Dylan still refuses to look at me. He is studying his hands.
“What’s wrong?” I keep prodding, because I have to know.
After a long silence, he takes a deep breath and begins. “The night you got hurt, you were following a lead for a story.” This is not strange. I am a reporter. I nod to keep him going.
“Jenny took you to an area where there have been several attacks. She’d dispatched officers there several times in the past year. But the attacks seemed to happen at random and not frequent enough for officials to do more than have the area patrolled a little more often and issue a general warning. She thought she saw a pattern. You went out there….” He avoids any details he knew. “Both of you fought. You cut two of them.” He smiled at that. “Jenny fell into a drainage ditch. You must have kicked one of them hard enough to break bones. When you fell, you messed up your knee and hit your head on the concrete.”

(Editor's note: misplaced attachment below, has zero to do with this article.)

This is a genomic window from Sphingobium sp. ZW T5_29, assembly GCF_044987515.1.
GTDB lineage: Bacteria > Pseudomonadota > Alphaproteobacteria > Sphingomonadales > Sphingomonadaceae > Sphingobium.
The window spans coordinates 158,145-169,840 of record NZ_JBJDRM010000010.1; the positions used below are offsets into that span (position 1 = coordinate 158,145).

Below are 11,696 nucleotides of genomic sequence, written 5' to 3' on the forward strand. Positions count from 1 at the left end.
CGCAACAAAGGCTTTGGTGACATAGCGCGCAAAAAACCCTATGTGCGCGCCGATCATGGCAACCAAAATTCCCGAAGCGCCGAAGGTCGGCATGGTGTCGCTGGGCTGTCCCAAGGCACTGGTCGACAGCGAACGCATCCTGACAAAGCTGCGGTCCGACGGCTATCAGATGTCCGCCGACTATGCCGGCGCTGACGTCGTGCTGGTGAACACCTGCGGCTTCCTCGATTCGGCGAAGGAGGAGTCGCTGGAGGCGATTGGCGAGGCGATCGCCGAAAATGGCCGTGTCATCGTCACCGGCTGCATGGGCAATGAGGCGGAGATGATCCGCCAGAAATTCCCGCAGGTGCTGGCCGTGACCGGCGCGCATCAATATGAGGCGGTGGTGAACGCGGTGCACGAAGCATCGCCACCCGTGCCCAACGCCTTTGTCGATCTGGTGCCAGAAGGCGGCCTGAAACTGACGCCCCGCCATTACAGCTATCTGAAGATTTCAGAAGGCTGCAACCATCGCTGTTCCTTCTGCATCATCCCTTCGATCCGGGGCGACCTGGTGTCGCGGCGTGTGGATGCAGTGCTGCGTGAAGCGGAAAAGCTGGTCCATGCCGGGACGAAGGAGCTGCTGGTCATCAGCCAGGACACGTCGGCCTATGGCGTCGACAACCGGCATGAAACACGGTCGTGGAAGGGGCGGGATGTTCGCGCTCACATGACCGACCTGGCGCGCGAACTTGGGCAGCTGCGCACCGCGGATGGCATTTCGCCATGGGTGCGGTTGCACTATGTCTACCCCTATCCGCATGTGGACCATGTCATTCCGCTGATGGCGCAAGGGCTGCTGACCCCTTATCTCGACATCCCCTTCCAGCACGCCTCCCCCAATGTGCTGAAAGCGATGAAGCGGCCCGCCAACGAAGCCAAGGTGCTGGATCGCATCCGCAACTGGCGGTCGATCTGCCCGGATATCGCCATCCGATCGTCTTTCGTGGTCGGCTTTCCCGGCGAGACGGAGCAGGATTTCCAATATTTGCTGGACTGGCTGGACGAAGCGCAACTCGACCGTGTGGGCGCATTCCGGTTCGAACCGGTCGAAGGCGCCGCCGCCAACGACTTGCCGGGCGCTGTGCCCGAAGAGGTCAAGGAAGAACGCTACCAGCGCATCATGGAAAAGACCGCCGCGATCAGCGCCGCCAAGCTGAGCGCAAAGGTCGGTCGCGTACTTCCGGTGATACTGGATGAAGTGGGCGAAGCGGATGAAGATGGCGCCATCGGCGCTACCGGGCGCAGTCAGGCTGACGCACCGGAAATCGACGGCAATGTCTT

I remember none of this, not really, not as anything more than a dream.
Dylan drops his eyes. “They brought Jenny in with you that night.”
I don’t want to interrupt him, but I have to know. “How is she?”
He smiles wryly. “Fine, actually. Nothing more than a minor concussion and a broken arm. She’s been sitting in her hospital room happy as a lark with all the attention she’s getting. Officers come in all the time bringing flowers and gifts. Friends we didn’t know she had drop by. You know she’s loving it.”
“So what’s the problem?” I push for more.
“You’re parents have been here since that night.” He slows down and captures my eyes again. “I know you’ve told me how it has always been. I know I’ve even seen the evidence with my own eyes…. But Mika, this is insane. Both of you have been here almost a week. There’s nothing wrong with Jenny that a cast can’t fix and you’re down the hall not waking up. I know your Dad works a lot, but…. Even the nurses noticed.”